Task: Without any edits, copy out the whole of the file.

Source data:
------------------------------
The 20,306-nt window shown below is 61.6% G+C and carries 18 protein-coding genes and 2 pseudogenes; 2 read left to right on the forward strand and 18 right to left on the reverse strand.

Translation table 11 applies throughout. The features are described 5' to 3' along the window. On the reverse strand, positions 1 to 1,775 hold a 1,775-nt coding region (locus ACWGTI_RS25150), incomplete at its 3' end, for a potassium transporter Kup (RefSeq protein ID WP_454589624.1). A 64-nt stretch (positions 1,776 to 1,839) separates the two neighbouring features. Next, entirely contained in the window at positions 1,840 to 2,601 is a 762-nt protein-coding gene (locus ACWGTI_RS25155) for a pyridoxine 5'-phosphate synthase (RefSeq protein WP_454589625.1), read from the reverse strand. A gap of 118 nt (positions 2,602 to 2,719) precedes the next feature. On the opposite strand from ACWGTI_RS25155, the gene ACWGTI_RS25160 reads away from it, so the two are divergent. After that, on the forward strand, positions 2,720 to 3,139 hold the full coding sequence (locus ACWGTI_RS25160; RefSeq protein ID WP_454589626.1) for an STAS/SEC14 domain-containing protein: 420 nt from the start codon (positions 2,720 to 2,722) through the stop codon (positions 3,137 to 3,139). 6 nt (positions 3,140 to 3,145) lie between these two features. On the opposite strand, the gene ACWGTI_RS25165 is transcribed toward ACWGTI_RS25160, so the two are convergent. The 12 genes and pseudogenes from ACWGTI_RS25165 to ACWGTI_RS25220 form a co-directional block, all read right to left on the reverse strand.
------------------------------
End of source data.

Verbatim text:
The 20,306-nt window shown below is 61.6% G+C and carries 18 protein-coding genes and 2 pseudogenes; 2 read left to right on the forward strand and 18 right to left on the reverse strand.

Translation table 11 applies throughout. The features are described 5' to 3' along the window. On the reverse strand, positions 1 to 1,775 hold a 1,775-nt coding region (locus ACWGTI_RS25150), incomplete at its 3' end, for a potassium transporter Kup (RefSeq protein ID WP_454589624.1). A 64-nt stretch (positions 1,776 to 1,839) separates the two neighbouring features. Next, entirely contained in the window at positions 1,840 to 2,601 is a 762-nt protein-coding gene (locus ACWGTI_RS25155) for a pyridoxine 5'-phosphate synthase (RefSeq protein WP_454589625.1), read from the reverse strand. A gap of 118 nt (positions 2,602 to 2,719) precedes the next feature. On the opposite strand from ACWGTI_RS25155, the gene ACWGTI_RS25160 reads away from it, so the two are divergent. After that, on the forward strand, positions 2,720 to 3,139 hold the full coding sequence (locus ACWGTI_RS25160; RefSeq protein ID WP_454589626.1) for an STAS/SEC14 domain-containing protein: 420 nt from the start codon (positions 2,720 to 2,722) through the stop codon (positions 3,137 to 3,139). 6 nt (positions 3,140 to 3,145) lie between these two features. On the opposite strand, the gene ACWGTI_RS25165 is transcribed toward ACWGTI_RS25160, so the two are convergent. The 12 genes and pseudogenes from ACWGTI_RS25165 to ACWGTI_RS25220 form a co-directional block, all read right to left on the reverse strand.